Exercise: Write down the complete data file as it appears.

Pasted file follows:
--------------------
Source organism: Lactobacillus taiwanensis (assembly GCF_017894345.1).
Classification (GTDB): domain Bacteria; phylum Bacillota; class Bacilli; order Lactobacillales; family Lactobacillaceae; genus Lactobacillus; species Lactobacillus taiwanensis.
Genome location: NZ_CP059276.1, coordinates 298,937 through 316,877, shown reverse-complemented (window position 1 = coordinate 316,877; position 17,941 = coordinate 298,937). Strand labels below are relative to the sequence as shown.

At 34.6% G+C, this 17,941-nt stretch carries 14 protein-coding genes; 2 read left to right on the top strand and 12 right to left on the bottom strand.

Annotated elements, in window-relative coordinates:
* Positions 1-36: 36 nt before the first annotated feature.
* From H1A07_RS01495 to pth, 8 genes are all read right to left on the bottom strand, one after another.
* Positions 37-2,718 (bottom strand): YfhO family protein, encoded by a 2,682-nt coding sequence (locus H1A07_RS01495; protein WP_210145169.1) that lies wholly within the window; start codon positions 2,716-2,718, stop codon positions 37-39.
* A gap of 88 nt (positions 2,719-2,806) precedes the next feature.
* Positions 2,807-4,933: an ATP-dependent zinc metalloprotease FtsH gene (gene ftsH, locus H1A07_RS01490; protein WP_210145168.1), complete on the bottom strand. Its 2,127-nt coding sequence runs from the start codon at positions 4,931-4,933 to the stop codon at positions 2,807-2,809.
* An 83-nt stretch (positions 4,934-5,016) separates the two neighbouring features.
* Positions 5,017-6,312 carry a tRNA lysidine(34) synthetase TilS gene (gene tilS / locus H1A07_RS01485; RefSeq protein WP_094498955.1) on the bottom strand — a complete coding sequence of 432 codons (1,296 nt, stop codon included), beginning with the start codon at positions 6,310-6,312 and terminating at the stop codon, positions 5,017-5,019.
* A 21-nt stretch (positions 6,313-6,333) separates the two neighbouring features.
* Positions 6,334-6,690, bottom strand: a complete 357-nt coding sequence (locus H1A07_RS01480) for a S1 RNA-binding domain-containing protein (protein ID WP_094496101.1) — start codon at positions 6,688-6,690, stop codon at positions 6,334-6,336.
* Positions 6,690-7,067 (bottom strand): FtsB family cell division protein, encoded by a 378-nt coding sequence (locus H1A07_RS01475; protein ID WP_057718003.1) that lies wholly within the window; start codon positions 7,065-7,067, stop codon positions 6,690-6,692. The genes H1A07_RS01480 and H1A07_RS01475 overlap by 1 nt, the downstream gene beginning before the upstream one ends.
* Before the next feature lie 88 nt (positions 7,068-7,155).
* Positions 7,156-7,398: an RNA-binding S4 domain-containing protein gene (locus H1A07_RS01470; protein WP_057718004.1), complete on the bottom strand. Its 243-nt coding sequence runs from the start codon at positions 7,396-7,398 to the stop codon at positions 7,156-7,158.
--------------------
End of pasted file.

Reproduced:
Source organism: Lactobacillus taiwanensis (assembly GCF_017894345.1).
Classification (GTDB): domain Bacteria; phylum Bacillota; class Bacilli; order Lactobacillales; family Lactobacillaceae; genus Lactobacillus; species Lactobacillus taiwanensis.
Genome location: NZ_CP059276.1, coordinates 298,937 through 316,877, shown reverse-complemented (window position 1 = coordinate 316,877; position 17,941 = coordinate 298,937). Strand labels below are relative to the sequence as shown.

At 34.6% G+C, this 17,941-nt stretch carries 14 protein-coding genes; 2 read left to right on the top strand and 12 right to left on the bottom strand.

Annotated elements, in window-relative coordinates:
* Positions 1-36: 36 nt before the first annotated feature.
* From H1A07_RS01495 to pth, 8 genes are all read right to left on the bottom strand, one after another.
* Positions 37-2,718 (bottom strand): YfhO family protein, encoded by a 2,682-nt coding sequence (locus H1A07_RS01495; protein WP_210145169.1) that lies wholly within the window; start codon positions 2,716-2,718, stop codon positions 37-39.
* A gap of 88 nt (positions 2,719-2,806) precedes the next feature.
* Positions 2,807-4,933: an ATP-dependent zinc metalloprotease FtsH gene (gene ftsH, locus H1A07_RS01490; protein WP_210145168.1), complete on the bottom strand. Its 2,127-nt coding sequence runs from the start codon at positions 4,931-4,933 to the stop codon at positions 2,807-2,809.
* An 83-nt stretch (positions 4,934-5,016) separates the two neighbouring features.
* Positions 5,017-6,312 carry a tRNA lysidine(34) synthetase TilS gene (gene tilS / locus H1A07_RS01485; RefSeq protein WP_094498955.1) on the bottom strand — a complete coding sequence of 432 codons (1,296 nt, stop codon included), beginning with the start codon at positions 6,310-6,312 and terminating at the stop codon, positions 5,017-5,019.
* A 21-nt stretch (positions 6,313-6,333) separates the two neighbouring features.
* Positions 6,334-6,690, bottom strand: a complete 357-nt coding sequence (locus H1A07_RS01480) for a S1 RNA-binding domain-containing protein (protein ID WP_094496101.1) — start codon at positions 6,688-6,690, stop codon at positions 6,334-6,336.
* Positions 6,690-7,067 (bottom strand): FtsB family cell division protein, encoded by a 378-nt coding sequence (locus H1A07_RS01475; protein ID WP_057718003.1) that lies wholly within the window; start codon positions 7,065-7,067, stop codon positions 6,690-6,692. The genes H1A07_RS01480 and H1A07_RS01475 overlap by 1 nt, the downstream gene beginning before the upstream one ends.
* Before the next feature lie 88 nt (positions 7,068-7,155).
* Positions 7,156-7,398: an RNA-binding S4 domain-containing protein gene (locus H1A07_RS01470; protein WP_057718004.1), complete on the bottom strand. Its 243-nt coding sequence runs from the start codon at positions 7,396-7,398 to the stop codon at positions 7,156-7,158.